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H.M.’s Brain, 1953–Present

A temporal lobectomy led to profound memory impairment in a man who became the subject of neuroscientists for the rest of his life—and beyond.

By | May 1, 2014

THE SCARS THAT TAUGHT US: The ventral side of H.M.’s brain shows evidence of the surgical scars left by William Beecher Scoville’s 1956 surgery (A and B), which removed portions of the medial temporal lobe, including much of the hippocampus. Also visible is a mark left by one of the surgical clips (C). During the post-mortem analysis, examiners found an unexpected lesion in the orbitofrontal region (D). The portion of H.M.’s hippocampus that remained after the surgery is not visible in this image. (Scale bar, 1 cm)THE BRAIN OBSERVATORY, JACOPO ANNESEIn 1953, William Beecher Scoville performed an experimental procedure on a 27-year-old man who had exhausted all other medical options for treating his severe epilepsy. A medial temporal lobe resection removed most of the patient’s hippocampus, along with pieces of neighboring regions. It succeeded in nearly eliminating the seizures, but left the young man without the ability to form any new memories.

For the next half century, that patient, known as H.M., would become the most studied man in neuroscience. His memory dysfunction helped neuroscientists understand the critical role the hippocampus plays in receiving, processing, and consolidating sensory input. Nearly 100 researchers have studied him, including Suzanne Corkin, who met H.M. in 1962 when she was a graduate student and went on to work closely with him for nearly five decades. Now a professor emerita at MIT, Corkin describes her long-time subject as gentle, intelligent, and gregarious. It was not until 2008, when he died at 82, that H.M.’s identity and real name, Henry Gustave Molaison, was revealed to the world.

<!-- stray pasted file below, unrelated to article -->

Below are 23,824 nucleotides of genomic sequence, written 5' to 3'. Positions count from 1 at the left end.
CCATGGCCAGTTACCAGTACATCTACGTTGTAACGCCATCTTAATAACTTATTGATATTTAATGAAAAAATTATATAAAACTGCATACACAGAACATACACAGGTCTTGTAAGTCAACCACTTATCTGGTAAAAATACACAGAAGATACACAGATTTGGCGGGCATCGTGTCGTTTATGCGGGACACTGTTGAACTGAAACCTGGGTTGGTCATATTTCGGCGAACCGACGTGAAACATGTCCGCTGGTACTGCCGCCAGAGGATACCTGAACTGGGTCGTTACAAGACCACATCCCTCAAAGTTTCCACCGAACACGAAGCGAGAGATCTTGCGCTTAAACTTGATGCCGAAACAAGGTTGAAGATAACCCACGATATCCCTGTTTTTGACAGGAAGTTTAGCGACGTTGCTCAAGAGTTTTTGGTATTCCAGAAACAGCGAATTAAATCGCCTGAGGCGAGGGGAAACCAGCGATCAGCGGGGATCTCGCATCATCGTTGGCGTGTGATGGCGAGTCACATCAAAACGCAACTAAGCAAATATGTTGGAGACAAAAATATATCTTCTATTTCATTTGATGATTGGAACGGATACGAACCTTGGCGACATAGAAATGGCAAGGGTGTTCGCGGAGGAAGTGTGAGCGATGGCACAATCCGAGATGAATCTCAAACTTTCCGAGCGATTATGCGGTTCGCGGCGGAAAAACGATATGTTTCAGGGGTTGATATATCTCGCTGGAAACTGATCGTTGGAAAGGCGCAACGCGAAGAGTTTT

On the night Molaison died, doctors set in motion a plan arranged years in advance to preserve his brain. His body was transported to Massachusetts General Hospital, his head wrapped in cryo-paks that had been stored at the nursing home where Molaison lived. Corkin watched as a neuroradiology team performed high-resolution MRIs late into the night.

A neuropathologist then removed H.M.’s brain from his body, after which it was shipped across the country to The Brain Observatory at the University of California, San Diego. There, Jacopo Annese, who heads the Observatory, led the dissection, imaging, and scanning of H.M.’s brain. “[I was] putting myself in Scoville’s shoes and going back into the brain to understand what happened. It was 1953 again,” says Annese.

Annese, Corkin, and their colleagues reported on the findings of the autopsy in a paper published earlier this year, describing the techniques used to finely slice the brain and digitally scan the slices at a resolution of half a micrometer (Nat Comm, 5:3122, 2014). The examination confirmed earlier MRI results from the 1990s indicating that the entire hippocampus had not been removed. Among the new findings was a small scar where Scoville had lifted the left hemisphere in order to insert his surgical tools deeper in the brain. The team also found a lesion in one of the frontal lobes. “That was a postmortem surprise,” says Corkin. There had been no signs of it on earlier MRI scans, and the research team is investigating the extent of the damage.

Corkin is eager to continue examining H.M.’s brain. She calls this first paper “a promissory note” and believes further histopathological research will provide even more answers. “We’ll really know exactly what was removed, exactly what was left intact, exactly what neuropathological changes are in the brain,” she says.

As a testament to how H.M.’s story galvanized the public’s interest, there have been about 500 requests, many from high school students and teachers, to access the publicly available digital images of H.M.’s brain. Corkin says that’s the way Molaison would have wanted it. “I think he’d feel wonderful about that,” she says. “That was his goal.” 

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